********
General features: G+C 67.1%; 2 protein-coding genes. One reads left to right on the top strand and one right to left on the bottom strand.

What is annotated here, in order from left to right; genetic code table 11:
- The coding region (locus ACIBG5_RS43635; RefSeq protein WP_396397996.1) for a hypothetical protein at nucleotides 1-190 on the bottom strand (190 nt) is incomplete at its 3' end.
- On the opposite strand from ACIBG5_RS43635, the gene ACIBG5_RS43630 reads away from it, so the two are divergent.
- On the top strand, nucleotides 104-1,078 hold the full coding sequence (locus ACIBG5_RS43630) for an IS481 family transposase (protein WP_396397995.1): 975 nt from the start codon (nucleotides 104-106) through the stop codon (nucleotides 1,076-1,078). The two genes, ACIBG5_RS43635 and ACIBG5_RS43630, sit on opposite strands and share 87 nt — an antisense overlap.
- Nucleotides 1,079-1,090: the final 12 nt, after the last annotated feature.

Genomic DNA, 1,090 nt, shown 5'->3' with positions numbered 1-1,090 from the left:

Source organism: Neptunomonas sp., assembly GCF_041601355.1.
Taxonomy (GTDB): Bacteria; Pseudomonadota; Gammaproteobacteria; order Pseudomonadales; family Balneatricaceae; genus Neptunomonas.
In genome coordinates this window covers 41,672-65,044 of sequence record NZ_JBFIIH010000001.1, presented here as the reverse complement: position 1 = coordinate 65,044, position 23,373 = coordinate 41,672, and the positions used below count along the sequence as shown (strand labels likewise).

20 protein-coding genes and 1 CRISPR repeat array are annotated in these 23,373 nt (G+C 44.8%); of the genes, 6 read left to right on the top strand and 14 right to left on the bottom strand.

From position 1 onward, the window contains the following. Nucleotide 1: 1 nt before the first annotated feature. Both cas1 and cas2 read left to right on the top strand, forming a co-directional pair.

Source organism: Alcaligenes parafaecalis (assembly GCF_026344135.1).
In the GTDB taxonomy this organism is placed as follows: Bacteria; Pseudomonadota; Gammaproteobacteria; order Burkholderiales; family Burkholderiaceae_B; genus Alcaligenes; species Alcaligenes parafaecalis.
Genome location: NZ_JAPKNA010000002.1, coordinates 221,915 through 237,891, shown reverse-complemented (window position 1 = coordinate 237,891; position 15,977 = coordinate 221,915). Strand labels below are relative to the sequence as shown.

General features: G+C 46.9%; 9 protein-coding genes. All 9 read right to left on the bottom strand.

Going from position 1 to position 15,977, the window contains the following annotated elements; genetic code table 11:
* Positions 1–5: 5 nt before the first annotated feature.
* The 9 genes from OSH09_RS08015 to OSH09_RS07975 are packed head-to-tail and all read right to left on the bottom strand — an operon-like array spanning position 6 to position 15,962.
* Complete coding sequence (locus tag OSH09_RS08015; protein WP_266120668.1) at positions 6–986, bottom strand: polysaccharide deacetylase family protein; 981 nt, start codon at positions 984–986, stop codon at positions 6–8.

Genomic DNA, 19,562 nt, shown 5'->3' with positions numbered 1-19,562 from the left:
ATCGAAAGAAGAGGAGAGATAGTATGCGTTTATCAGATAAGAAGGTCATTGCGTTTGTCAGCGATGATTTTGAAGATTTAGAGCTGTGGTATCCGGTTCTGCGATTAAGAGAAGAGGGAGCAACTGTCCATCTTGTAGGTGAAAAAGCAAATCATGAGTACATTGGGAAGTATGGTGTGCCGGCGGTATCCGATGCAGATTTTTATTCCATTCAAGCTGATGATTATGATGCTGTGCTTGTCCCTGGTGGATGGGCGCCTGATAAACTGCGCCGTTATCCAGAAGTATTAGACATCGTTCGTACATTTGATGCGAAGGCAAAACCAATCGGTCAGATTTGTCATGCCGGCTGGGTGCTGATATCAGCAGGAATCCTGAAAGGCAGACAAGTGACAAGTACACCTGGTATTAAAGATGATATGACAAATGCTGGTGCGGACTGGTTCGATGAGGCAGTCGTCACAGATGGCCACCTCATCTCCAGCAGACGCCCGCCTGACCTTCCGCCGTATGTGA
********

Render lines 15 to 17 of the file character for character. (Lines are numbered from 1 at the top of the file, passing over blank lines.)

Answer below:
Genome location: NZ_JAPKNA010000002.1, coordinates 221,915 through 237,891, shown reverse-complemented (window position 1 = coordinate 237,891; position 15,977 = coordinate 221,915). Strand labels below are relative to the sequence as shown.

General features: G+C 46.9%; 9 protein-coding genes. All 9 read right to left on the bottom strand.

Going from position 1 to position 15,977, the window contains the following annotated elements; genetic code table 11: